We have seen immigrants closed in concentration camps, we saw the revenge of normality expressed in threatening laws, we saw conservatism acting as the guardian and protector of the worst side of humanity, we saw greed and exploitation destroying our most beautiful dreams together with the forests, beaches, parks, squares, and hospitals. We saw apathy imprison our lives in fortress-like cities of commerce and mass stupidity…

Maybe now we are closer to the point of no return. To reach this point, perhaps we all should have resigned from our jobs last year in December… perhaps the unemployed should have replaced the uncertainty of “personal failure” with the pride of an insurgent collective risk. Maybe the students should have left school for at least a year of holidays, rediscovering the meaning of public education.

We have to live collectively again, redefining contemporary political philosophy and revolutionary art. Perhaps the affinity groups, occupied parks, squats, and social centers can become points for bringing all those dreams to life. We lost so much in the selfishness of our small, insignificant, individual illusions. We may have to fight against many fears, traps, deeply-rooted lies, psychological complexes, and insecurities. And then we will link our daily lives with the most magical secret desires to transform the streets of the metropolis in precious moments of freedom and happiness.

The insurrection never ends. The insurrection will never end.

Maybe we need to start thinking about how the world we would like to live in looks. We must use moments and images of our present life that we want to expand and activate in all their significance. We don’t need any science-fiction plan for our future—we have everything here and now. We have to liberate it all from the State and the market and share it.

Revolution is when all society takes life in its hands and everything that now is merchandise becomes a gift once more. Revolution is One Thousand Insurrections, nothing more, nothing less. Insurrections open paths, liberate space and time, reprogram Daily Life, change relations, invent new words, break hierarchies, and smash taboos and fears and limitations, achieving the highest possible public participation in projects and infrastructure that give us the chance to expand ourselves and share our abilities without limits. Insurrections are a never-ending fight, a constant struggle between desperation and self-restraint, apathy and action, fear and decisiveness, needs and passions, obligations and desires, obstacles and breakouts. Is it even possible to imagine such a thing? The experience of the 2008 insurrection showed us that those wild dreams we were too embarrassed to admit could actually become reality.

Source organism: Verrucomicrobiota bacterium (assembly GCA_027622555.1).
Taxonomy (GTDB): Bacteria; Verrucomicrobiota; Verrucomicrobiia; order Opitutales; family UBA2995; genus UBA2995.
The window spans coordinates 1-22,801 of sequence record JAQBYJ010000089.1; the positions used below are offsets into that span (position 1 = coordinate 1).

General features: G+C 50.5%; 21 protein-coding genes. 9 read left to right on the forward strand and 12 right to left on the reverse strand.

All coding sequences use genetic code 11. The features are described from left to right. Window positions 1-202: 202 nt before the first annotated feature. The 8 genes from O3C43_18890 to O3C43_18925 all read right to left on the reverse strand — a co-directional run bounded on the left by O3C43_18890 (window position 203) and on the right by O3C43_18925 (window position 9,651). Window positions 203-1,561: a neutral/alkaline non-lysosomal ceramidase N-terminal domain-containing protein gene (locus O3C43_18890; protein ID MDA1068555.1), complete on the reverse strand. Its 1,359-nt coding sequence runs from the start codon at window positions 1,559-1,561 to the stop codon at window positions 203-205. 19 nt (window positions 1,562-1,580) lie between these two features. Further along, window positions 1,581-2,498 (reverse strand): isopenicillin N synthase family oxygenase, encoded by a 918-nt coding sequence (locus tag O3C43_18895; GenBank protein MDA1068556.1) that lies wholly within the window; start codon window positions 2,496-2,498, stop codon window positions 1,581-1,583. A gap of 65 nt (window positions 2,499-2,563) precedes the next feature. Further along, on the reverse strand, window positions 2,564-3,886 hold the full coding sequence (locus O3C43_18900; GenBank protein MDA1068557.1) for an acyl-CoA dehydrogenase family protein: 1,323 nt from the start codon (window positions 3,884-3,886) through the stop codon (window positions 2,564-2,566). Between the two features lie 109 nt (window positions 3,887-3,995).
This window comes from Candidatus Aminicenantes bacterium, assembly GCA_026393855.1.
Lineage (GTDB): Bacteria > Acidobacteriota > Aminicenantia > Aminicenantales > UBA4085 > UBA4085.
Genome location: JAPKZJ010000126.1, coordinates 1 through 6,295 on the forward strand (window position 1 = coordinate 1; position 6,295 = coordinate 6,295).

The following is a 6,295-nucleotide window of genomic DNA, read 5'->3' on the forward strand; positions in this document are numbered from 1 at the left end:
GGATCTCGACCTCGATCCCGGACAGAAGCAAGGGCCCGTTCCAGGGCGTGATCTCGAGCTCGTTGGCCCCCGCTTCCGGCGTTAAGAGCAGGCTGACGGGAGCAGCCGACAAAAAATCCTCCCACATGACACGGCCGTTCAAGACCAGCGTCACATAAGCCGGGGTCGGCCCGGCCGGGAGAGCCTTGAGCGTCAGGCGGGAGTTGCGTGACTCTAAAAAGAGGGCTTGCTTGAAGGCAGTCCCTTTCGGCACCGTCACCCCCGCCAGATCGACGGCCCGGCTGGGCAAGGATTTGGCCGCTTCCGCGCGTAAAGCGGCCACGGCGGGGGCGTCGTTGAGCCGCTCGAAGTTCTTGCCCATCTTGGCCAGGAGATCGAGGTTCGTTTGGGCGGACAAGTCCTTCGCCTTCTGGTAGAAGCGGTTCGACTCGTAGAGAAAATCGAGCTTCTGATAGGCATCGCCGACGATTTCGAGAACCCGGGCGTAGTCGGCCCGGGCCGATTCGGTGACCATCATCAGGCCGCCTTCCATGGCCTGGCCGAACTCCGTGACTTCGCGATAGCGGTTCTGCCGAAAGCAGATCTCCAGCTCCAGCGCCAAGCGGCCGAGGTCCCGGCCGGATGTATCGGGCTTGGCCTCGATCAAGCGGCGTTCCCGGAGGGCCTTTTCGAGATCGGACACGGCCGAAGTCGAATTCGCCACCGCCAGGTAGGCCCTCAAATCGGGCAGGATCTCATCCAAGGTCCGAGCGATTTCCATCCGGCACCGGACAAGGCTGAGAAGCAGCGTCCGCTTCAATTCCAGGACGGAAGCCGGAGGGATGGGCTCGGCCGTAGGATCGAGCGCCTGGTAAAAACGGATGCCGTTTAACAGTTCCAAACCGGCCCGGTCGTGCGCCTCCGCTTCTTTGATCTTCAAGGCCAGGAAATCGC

-Void Network [theory, utopia, empathy, ephemeral arts]

Inflamed Appendix

For entertainment and context, here follows a list of groups that took credit for militant direct action in Greece in 2009. Possibly apocryphal and certainly incomplete, it still hints at the charming ingenuity of participants in the unrest that followed the riots of December 2008.

  • Summer Entropy Commandos

  • Summer Tranquility Disturbance

  • Arsonists’ Collective

  • Arsonists with Dirty Consciousness

  • Anomie Cores “Carpe Noctem”

  • “Zero Tolerance” Organization

  • Solidarity Paths in Light

  • Insurrectionary Consciousness

  • Fighting Solidarity

  • Conspiracy Cells of Fire

  • Immoral Vandals

  • Antifascist Attack Nuclei

  • Commandos — Solidarity Memory

  • Attack Groups for the Liquidation of the Nation

  • Fire Path Group

  • Non-Patriot Saboteurs — Cores for the Spreading Insecurity

  • Fire Shadows (they sabotaged the HSAP city trains)

  • Revolutionary Consciousness

  • “Fire Solidarity” (Hania)

  • Anarchist Attack Group “Alexandros Grigoropoulos”

  • Anomie’s Contract / Erebus’ Ambassadors

  • Comandos Husscheyn Zhachyndhoul Jhachanghir / Revolutionary Intelligence Agency

  • Morning Sabotage Group

  • Comando Mauricio Morales Duarte, Chile 22-5-09

  • Syndicate for Short-Circuiting the System

  • Antisexist Group

  • Immediate Intervention Hood-wearers

  • Coalition of Arsonists — Security Project / Night Arsonist Groups

  • Council for the De-Structualization of Order / Coalition of Arsonists

  • Wild Wolves

  • Night Arsonists from Halkida

  • Conspiracists for the Realization of Insecurity

  • Immoral City De-Structuralists

  • Revolutionary Cores Alliance — Speedy Arsonist Agency

  • Fire Cores Conspiracy / Nihilist Commandos

  • Night Attack

  • Destroyers of Whatever Is Left of Social Peace

  • Manières à la Liberté & Max Stirner Fighting Nuclei

  • Consciousness Gangs

  • Perama Extremists

  • Revolutionary Match

  • Arsonanarchist Strike

  • Night Arsonist Groups

  • Sectarians of Revolution

  • Council for the De-Structualization of Order

  • Happy Sleep’s Apostates

  • Criminals of Thought and Action, 31/3/2009

  • Delta Group (Disturbance of Order and Control)

  • Arsonists’ Millennium Cooperation

  • Attack Group “Catherine Gulioni” (she was a prisoner killed by the state)

  • Practical Anarchists

  • Revolutionary Action for Freedom

  • Organizers of Night Entertainment

  • CHAOS: Chaotic Groups of Sabotage

  • De-Structruralization Cores

  • Nikola Tesla Commandos

  • Carnivalists in the Tune